State Defendants contend that the Eleventh Amendment grants them immunity from Plaintiff's suit because they are being sued either in their official capacities or in their capacities as arms of the state. Mot. to Dismiss at 3-6. As none of Plaintiff's claims mention the AG specifically, the Court concludes that he is being sued in his capacity as a state official, based on the nature of the Amended Complaint. See Am. Compl. Accordingly, the Court finds that the AG is protected under sovereign immunity here. See Ford Motor Co., 323 U.S. at 462.

Turning to the DOT and the CJC, the Court finds that they both qualify for sovereign immunity as well. The Supreme Court has established that suits against state tax agencies constitute suits against the state. See Kennecott Copper Corp. v. State Tax Comm'n, 327 U.S. 573, 576 (1946). As for the CJC, it was created by a state constitutional amendment to review complaints of judicial misconduct and to discipline judges accordingly; members are appointed by various heads of the state government. N.Y. CONST. art. VI, § 22. Because it is a state commission (and not an independent political subdivision), its members are appointed by heads of the state government, it is funded directly from the state fisc, and its role is to oversee judges in the state judicial system, the Court concludes that the CJC also acts as an arm of the state.*fn2 See Feeney, 873 F.2d at 630-31.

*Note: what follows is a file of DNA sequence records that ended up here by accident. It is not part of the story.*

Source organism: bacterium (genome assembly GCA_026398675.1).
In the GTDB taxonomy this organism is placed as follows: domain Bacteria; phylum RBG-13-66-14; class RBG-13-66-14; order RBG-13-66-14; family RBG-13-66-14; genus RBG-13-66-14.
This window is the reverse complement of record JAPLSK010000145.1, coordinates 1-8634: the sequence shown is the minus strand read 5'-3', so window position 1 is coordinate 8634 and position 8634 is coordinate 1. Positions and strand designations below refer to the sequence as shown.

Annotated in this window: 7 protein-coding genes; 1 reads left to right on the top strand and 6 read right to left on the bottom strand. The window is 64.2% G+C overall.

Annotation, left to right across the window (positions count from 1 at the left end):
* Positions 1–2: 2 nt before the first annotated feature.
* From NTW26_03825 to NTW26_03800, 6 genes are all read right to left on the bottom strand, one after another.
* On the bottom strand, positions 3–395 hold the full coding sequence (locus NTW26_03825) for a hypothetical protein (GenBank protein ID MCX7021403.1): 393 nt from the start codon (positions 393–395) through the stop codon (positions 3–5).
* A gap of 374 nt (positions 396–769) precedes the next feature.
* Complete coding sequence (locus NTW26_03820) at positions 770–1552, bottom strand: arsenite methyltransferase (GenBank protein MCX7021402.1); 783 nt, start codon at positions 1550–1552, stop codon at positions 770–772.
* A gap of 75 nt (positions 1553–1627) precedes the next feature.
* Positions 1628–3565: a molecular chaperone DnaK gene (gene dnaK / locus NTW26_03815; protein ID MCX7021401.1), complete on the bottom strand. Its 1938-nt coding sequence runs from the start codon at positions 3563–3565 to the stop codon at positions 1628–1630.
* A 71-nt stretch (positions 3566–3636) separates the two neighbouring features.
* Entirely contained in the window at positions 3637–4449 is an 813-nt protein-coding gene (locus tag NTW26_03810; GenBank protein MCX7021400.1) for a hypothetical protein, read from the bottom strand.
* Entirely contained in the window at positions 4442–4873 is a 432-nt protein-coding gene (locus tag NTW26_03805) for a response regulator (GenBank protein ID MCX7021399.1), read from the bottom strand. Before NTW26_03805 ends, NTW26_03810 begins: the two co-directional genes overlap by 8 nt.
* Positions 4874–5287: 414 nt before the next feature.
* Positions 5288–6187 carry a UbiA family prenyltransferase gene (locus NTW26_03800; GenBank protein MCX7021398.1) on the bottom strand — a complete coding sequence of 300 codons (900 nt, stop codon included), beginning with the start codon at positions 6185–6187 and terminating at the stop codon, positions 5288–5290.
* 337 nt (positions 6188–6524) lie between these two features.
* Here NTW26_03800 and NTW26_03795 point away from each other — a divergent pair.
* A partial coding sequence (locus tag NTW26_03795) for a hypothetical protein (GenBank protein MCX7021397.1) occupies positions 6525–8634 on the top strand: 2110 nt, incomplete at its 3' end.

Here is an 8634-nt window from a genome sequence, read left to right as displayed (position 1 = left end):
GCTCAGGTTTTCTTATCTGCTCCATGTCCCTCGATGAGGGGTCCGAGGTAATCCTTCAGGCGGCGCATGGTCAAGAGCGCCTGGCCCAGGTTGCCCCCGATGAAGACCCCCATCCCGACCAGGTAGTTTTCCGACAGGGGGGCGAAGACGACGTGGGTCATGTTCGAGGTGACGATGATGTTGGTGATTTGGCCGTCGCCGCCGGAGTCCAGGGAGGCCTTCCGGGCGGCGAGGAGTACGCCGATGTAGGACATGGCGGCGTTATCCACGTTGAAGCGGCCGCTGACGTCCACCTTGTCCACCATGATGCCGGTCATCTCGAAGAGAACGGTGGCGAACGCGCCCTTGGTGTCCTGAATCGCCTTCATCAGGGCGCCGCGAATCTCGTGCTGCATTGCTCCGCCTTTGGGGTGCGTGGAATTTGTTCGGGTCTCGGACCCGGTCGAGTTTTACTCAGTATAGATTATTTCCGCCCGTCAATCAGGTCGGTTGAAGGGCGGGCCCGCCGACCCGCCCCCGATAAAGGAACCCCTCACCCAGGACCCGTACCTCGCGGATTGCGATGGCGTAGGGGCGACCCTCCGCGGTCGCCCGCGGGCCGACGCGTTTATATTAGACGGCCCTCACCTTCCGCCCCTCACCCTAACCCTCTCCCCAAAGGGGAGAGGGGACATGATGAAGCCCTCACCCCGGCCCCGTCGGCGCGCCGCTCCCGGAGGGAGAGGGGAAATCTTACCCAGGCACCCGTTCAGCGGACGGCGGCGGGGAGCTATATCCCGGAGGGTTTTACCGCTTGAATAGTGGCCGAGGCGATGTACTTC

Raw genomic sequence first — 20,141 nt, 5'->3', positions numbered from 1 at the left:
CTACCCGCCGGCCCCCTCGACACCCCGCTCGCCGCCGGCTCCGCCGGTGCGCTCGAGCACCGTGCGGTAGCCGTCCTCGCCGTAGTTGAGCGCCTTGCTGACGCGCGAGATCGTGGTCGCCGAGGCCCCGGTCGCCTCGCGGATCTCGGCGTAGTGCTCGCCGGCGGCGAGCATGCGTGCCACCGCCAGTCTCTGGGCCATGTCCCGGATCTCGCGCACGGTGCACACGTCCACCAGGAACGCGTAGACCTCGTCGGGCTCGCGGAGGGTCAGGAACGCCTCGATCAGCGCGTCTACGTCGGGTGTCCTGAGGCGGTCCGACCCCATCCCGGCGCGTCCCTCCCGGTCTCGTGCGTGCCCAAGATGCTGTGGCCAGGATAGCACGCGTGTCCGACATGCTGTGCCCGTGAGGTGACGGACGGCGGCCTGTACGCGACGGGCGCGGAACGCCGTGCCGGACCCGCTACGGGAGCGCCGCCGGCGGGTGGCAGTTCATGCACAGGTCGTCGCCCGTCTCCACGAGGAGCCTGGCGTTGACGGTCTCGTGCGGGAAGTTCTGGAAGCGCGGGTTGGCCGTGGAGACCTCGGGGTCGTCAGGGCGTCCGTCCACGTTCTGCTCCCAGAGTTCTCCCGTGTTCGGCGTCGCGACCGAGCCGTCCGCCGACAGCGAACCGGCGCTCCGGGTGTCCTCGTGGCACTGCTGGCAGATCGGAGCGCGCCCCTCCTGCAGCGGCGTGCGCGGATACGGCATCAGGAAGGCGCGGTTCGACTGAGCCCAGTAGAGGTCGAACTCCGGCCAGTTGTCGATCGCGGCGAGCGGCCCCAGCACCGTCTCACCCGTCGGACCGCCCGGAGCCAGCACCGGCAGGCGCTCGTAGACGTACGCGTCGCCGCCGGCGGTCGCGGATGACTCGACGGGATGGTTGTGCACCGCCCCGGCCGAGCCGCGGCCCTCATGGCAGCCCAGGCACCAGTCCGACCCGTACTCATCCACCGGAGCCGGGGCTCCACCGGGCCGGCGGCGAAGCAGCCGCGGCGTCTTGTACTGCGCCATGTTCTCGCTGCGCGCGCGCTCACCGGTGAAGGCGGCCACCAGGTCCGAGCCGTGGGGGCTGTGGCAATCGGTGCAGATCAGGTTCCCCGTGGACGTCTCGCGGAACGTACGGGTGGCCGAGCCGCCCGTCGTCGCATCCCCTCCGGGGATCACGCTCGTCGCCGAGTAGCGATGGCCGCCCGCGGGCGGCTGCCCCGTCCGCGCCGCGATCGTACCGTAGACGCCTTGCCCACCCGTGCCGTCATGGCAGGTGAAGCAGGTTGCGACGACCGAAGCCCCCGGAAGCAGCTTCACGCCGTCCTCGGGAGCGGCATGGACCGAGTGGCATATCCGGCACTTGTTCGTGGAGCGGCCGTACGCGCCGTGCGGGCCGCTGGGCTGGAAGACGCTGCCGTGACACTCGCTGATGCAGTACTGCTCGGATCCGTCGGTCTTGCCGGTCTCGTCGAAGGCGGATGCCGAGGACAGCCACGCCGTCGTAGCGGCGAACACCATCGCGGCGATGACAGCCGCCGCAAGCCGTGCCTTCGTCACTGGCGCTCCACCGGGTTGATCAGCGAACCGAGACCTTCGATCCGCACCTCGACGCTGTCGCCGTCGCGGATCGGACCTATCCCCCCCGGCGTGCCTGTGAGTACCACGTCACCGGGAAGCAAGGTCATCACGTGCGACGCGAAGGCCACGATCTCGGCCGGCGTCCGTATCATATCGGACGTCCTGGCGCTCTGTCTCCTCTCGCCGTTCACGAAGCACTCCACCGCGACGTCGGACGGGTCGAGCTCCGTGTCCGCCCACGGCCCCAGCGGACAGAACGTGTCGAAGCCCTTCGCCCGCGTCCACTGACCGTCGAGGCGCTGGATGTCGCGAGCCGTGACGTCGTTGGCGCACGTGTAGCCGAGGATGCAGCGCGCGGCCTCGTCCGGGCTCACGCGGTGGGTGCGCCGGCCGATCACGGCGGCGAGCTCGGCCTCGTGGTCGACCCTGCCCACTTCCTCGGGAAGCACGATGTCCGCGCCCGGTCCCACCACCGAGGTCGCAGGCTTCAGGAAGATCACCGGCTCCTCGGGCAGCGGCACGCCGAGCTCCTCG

At the same time, the Supreme Court has held that suits for injunctive relief may be brought against state officials acting under color of state law, if those officials are acting in violation of the Constitution. Ex Parte Young, 209 U.S. 123, 160 (1908) ("The state has no power to impart to [an official] any immunity from responsibility to the supreme authority of the United States."). The Court has a duty to interpret pro se pleadings "to raise the strongest arguments they suggest." Burgos, 14 F.3d 790. Under that standard, it is possible to construe Plaintiff's request for "a judgment that New York State violated Section 1 of the Fourteenth Amendment, and the Privileges and Immunities Clause, Article IV of the Constitution, Section 2, Clause 1" as a request for a declaratory judgment against the AG. Am. Compl. at 18. The Ex Parte Young doctrine does provide for declaratory judgments against state officials. See Idaho v. Coeur d'Alene Tribe of Idaho, 521 U.S. 261, 269 (1997).

Defendants contend that this exception does not apply because Plaintiff has failed to show that they acted "without any authority whatsoever under state law," citing in support of this argument Sherwin-Williams Co. v. Crotty, 334 F. Supp. 2d 187, 196 (N.D.N.Y. 2004). It is true that sovereign immunity does not apply to state officials who have acted "without any authority whatever." Florida Dep't of State v. Treasure Salvors, Inc., 458 U.S. 670, 697 (1982). However, the court in Crotty addressed only state law claims brought by the plaintiff, while noting that sovereign immunity also would not apply to "state officials who, in the course of acting in their official capacities, have violated federal law." 334 F. Supp. 2d 187 (citing Ex Parte Young, 209 U.S. 123 at 159-60). Because Plaintiff here is claiming violations of federal law rather than state law, Crotty is inapplicable.